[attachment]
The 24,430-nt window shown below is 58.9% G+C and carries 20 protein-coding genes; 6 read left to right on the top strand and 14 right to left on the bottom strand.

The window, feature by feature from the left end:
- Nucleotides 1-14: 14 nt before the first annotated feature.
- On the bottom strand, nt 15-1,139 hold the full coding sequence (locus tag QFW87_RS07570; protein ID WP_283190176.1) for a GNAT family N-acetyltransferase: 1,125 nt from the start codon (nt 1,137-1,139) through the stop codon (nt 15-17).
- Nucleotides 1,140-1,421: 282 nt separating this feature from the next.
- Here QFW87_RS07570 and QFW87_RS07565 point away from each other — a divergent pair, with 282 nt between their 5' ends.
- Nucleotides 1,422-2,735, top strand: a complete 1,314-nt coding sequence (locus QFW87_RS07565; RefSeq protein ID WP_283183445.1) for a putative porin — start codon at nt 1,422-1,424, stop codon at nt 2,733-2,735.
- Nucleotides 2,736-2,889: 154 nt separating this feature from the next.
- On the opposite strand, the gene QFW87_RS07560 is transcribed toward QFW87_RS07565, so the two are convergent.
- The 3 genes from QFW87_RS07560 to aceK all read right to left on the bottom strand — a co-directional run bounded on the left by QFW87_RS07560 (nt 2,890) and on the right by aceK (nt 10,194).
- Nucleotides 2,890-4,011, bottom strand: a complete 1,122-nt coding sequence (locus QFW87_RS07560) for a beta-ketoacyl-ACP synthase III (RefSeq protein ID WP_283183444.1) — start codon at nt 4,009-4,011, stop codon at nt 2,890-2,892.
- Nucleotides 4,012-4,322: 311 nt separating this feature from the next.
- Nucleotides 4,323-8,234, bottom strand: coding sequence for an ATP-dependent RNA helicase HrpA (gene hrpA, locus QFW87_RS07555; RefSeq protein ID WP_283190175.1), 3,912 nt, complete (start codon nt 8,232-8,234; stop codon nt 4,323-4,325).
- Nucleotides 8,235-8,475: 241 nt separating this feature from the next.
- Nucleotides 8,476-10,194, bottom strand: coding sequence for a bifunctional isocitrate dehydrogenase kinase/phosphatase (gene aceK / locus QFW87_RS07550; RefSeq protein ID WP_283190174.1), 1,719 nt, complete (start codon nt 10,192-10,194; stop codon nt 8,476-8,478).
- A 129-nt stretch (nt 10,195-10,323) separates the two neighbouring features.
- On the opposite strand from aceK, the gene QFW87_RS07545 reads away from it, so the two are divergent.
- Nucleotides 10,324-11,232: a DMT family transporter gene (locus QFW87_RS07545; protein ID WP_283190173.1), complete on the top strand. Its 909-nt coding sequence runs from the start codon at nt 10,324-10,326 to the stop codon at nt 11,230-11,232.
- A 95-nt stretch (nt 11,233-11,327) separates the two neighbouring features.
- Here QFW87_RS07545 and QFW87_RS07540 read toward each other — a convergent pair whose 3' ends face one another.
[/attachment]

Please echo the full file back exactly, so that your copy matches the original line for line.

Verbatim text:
The 24,430-nt window shown below is 58.9% G+C and carries 20 protein-coding genes; 6 read left to right on the top strand and 14 right to left on the bottom strand.

The window, feature by feature from the left end:
- Nucleotides 1-14: 14 nt before the first annotated feature.
- On the bottom strand, nt 15-1,139 hold the full coding sequence (locus tag QFW87_RS07570; protein ID WP_283190176.1) for a GNAT family N-acetyltransferase: 1,125 nt from the start codon (nt 1,137-1,139) through the stop codon (nt 15-17).
- Nucleotides 1,140-1,421: 282 nt separating this feature from the next.
- Here QFW87_RS07570 and QFW87_RS07565 point away from each other — a divergent pair, with 282 nt between their 5' ends.
- Nucleotides 1,422-2,735, top strand: a complete 1,314-nt coding sequence (locus QFW87_RS07565; RefSeq protein ID WP_283183445.1) for a putative porin — start codon at nt 1,422-1,424, stop codon at nt 2,733-2,735.
- Nucleotides 2,736-2,889: 154 nt separating this feature from the next.
- On the opposite strand, the gene QFW87_RS07560 is transcribed toward QFW87_RS07565, so the two are convergent.
- The 3 genes from QFW87_RS07560 to aceK all read right to left on the bottom strand — a co-directional run bounded on the left by QFW87_RS07560 (nt 2,890) and on the right by aceK (nt 10,194).
- Nucleotides 2,890-4,011, bottom strand: a complete 1,122-nt coding sequence (locus QFW87_RS07560) for a beta-ketoacyl-ACP synthase III (RefSeq protein ID WP_283183444.1) — start codon at nt 4,009-4,011, stop codon at nt 2,890-2,892.
- Nucleotides 4,012-4,322: 311 nt separating this feature from the next.
- Nucleotides 4,323-8,234, bottom strand: coding sequence for an ATP-dependent RNA helicase HrpA (gene hrpA, locus QFW87_RS07555; RefSeq protein ID WP_283190175.1), 3,912 nt, complete (start codon nt 8,232-8,234; stop codon nt 4,323-4,325).
- Nucleotides 8,235-8,475: 241 nt separating this feature from the next.
- Nucleotides 8,476-10,194, bottom strand: coding sequence for a bifunctional isocitrate dehydrogenase kinase/phosphatase (gene aceK / locus QFW87_RS07550; RefSeq protein ID WP_283190174.1), 1,719 nt, complete (start codon nt 10,192-10,194; stop codon nt 8,476-8,478).
- A 129-nt stretch (nt 10,195-10,323) separates the two neighbouring features.
- On the opposite strand from aceK, the gene QFW87_RS07545 reads away from it, so the two are divergent.
- Nucleotides 10,324-11,232: a DMT family transporter gene (locus QFW87_RS07545; protein ID WP_283190173.1), complete on the top strand. Its 909-nt coding sequence runs from the start codon at nt 10,324-10,326 to the stop codon at nt 11,230-11,232.
- A 95-nt stretch (nt 11,233-11,327) separates the two neighbouring features.
- Here QFW87_RS07545 and QFW87_RS07540 read toward each other — a convergent pair whose 3' ends face one another.